Andy Murray stood with the Union Jack draped over his shoulders, an Olympic gold medal around his neck, flanked by the man he had just beaten, Roger Federer, and basking in the roar of the Centre Court crowd.
No wonder the often dour Scotsman was grinning.
Murray clinched a gold for the home team Sunday by beating Federer 6-2, 6-1, 6-4 in the tennis final at Wimbledon.
The victory marked a career breakthrough for Murray. He has lost all four of his Grand Slam finals, three against Federer, including Wimbledon, a month ago.
"I've had a lot of tough losses in my career," he said. "This is the best way to come back from the Wimbledon final. I'll never forget it."
For Federer, the drubbing marked another Olympic disappointment. Playing in the games for the fourth time, he sought a victory to complete a career Golden Slam but settled for silver — his first singles medal.
"He was much better than I was today," Federer said. "But still I'm very happy with the silver."
Murray swept nine consecutive games to take control, breaking Federer's serve four times in a row, his inspired play a reflection of raucous crowd support. He erased all nine break points he faced.
The match capped the most memorable Olympics moment for tennis since its return to the Games in 1988, after a 64-year hiatus. The event transformed staid Wimbledon into a festive place.
Murray became the first British man to win the gold in singles since Josiah Ritchie in 1908. Those Games took place in Wimbledon, too.
In the day's first match on Centre Court, women's singles champion Serena Williams teamed with her sister Venus to win their third career doubles gold medal. They defeated Andrea Hlavackova and Lucie Hradecka of the Czech Republic under the retractable roof, 6-4, 6-4.
Juan Martin del Potro of Argentina won the bronze in men's single, beating Novak Djokovic of Serbia 7-5, 6-4.
The roof opened shortly before the men's final, and the beloved Federer — winner of seven Wimbledon titles — walked onto the sun-splashed grass to a standing ovation. Then Murray entered, and the roar tripled.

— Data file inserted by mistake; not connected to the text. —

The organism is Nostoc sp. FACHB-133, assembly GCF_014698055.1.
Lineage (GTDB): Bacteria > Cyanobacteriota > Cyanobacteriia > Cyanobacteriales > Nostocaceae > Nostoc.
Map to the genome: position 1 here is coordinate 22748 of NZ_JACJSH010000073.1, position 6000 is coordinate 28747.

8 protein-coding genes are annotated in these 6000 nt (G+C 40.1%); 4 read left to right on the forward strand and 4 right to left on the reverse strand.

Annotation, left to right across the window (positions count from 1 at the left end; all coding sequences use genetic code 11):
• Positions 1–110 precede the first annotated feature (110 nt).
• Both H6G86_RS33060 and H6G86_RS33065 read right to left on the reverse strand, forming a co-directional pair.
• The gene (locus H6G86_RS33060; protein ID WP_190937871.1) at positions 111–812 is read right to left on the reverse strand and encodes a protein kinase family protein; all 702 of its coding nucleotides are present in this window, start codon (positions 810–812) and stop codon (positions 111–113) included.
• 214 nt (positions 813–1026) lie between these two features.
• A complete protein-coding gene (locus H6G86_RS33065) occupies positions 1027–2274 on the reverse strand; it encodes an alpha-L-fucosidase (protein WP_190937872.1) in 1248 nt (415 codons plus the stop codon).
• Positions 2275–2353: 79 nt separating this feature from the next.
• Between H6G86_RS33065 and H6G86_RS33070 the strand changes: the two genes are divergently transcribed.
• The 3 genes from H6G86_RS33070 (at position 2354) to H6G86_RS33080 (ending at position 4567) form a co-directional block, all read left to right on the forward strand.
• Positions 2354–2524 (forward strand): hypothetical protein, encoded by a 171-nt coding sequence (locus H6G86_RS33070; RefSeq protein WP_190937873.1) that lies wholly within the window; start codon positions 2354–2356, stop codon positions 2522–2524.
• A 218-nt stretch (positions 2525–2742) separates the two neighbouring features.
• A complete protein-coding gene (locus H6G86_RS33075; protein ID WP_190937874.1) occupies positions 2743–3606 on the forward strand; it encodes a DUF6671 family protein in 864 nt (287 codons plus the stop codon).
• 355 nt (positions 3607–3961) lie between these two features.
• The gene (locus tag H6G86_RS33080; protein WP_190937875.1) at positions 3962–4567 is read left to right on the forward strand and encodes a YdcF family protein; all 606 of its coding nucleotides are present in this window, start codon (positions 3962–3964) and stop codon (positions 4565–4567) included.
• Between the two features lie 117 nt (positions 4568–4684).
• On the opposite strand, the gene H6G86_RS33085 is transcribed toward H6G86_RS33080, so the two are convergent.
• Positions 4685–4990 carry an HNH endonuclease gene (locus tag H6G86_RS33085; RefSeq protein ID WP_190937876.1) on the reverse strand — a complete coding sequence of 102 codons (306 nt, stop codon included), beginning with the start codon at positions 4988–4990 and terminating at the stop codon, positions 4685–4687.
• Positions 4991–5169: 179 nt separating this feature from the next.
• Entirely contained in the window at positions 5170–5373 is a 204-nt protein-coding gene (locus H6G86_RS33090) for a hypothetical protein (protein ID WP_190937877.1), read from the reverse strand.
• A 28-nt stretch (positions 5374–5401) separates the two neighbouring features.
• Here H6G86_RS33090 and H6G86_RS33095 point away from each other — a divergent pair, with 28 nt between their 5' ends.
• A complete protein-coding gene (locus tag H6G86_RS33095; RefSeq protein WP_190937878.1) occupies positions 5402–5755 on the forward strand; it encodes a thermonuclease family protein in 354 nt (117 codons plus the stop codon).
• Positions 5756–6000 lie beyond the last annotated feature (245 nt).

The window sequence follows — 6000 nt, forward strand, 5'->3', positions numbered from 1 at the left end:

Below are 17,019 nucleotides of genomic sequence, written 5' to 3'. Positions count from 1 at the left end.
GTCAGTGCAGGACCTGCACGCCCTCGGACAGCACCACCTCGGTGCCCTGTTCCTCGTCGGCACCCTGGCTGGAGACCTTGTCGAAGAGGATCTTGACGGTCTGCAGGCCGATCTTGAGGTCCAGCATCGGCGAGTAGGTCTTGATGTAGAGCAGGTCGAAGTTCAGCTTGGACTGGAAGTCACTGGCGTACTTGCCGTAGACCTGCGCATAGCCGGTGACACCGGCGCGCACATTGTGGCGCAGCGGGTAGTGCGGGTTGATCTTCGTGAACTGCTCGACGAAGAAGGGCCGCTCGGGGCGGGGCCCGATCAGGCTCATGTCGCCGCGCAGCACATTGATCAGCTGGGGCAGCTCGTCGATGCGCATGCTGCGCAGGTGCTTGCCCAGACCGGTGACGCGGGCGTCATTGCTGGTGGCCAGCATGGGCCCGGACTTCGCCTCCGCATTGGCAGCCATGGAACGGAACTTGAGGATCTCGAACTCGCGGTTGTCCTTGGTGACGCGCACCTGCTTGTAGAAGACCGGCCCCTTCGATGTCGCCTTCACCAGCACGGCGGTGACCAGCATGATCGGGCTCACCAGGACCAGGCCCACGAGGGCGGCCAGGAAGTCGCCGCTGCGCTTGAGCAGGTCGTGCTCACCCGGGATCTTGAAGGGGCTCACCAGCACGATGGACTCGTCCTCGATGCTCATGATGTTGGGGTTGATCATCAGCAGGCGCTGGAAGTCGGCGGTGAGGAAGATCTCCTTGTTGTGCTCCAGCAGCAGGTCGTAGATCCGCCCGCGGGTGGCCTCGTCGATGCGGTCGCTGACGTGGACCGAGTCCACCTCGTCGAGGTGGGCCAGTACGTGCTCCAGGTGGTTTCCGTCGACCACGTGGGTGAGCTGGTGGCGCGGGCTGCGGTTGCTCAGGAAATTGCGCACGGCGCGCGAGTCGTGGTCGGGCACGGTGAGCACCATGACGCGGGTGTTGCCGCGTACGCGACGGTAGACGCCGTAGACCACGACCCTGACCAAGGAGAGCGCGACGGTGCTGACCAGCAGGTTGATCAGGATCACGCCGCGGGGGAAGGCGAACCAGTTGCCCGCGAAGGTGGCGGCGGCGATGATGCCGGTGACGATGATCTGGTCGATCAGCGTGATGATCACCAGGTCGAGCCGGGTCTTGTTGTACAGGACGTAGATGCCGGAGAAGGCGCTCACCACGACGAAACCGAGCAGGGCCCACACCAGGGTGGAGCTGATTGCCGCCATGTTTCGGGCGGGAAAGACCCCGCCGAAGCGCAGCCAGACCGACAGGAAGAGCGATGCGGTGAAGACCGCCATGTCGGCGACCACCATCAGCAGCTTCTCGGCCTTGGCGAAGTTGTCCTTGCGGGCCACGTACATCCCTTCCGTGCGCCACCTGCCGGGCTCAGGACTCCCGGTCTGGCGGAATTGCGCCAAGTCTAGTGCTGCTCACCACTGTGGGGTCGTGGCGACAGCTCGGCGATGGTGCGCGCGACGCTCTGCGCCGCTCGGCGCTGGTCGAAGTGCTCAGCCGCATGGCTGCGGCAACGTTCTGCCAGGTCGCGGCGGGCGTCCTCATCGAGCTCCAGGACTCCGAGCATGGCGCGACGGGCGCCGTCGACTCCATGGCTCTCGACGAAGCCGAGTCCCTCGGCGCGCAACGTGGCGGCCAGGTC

At the far end of the All England Club, thousands of fans with grounds passes enjoyed a carnival atmosphere on the picnic hill known as Murray Mount while watching the match on a huge video screen.
Federer wore red and Murray blue in the most colorful tournament ever held at Wimbledon. Their tactics were also in sharp contrast.
Murray returned aggressively to repeatedly put on Federer on the defensive when serving. Federer tried to come forward more than in any match this summer, but Murray answered with a succession of crisp passing shots for winners.
"Andy looked like he was never doubting himself," Federer said. "He had a clear plan."
The fans loved it, waving British flags of all sizes. "An-dy! An-dy" they chanted. They applauded when Federer won a point, but they roared when Murray won one.
And the bounces seemed to go Murray's way. One of his service breaks came when he hit winners that clipped the net cord on successive points. But then the net, after all, was British.
Altogether Federer dropped serve five times, surprising anywhere but especially on grass. He also lost 15 of 33 points when he went to the net.
The impassive Swiss showed little frustration as the match slipped away. Instead, it was Murray tossing his racket in the second set when he made a rare error.
Otherwise, Murray had little to get upset about. When he netted an easy forehand on break point early in the match, he laughed at his mistake.
"I felt so fresh," he said. "I didn't feel nervous really at all, apart from at the beginning of the match."
He won with plenty of flair and a succession of spectacular shots. A lunging backhand pass in the corner had fans on their feet. And he erased a break point with an acrobatic leaping overhead, followed by an improbable reflex volley winner after Federer fired at him from point-blank range.
Murray fell behind 15-40 serving in the opening game but rallied to hold, and from 2-all he took charge, winning every game until 5-0 in the second set.
Federer struggled to hold but had many chances to break, including in the third game of the second set. He held six break points but Murray erased them all and won the game on the 20th point on an errant Federer backhand, one of many.
Federer, taxed by his 19-17 third-set semifinal win Friday, couldn't summon a comeback. Murray hurried to the finish line, winning the final set in 33 minutes.
He reached match point with an ace, then hit another at 211 kph (131 mph) to seal the win. He briefly sank toward the turf, then rose to share a warm embrace with a smiling Federer.
Murray climbed into the player box to share hugs with friends and family. He then leaped back onto the court, and when he threw a final knockout punch, the crowd roared one more time.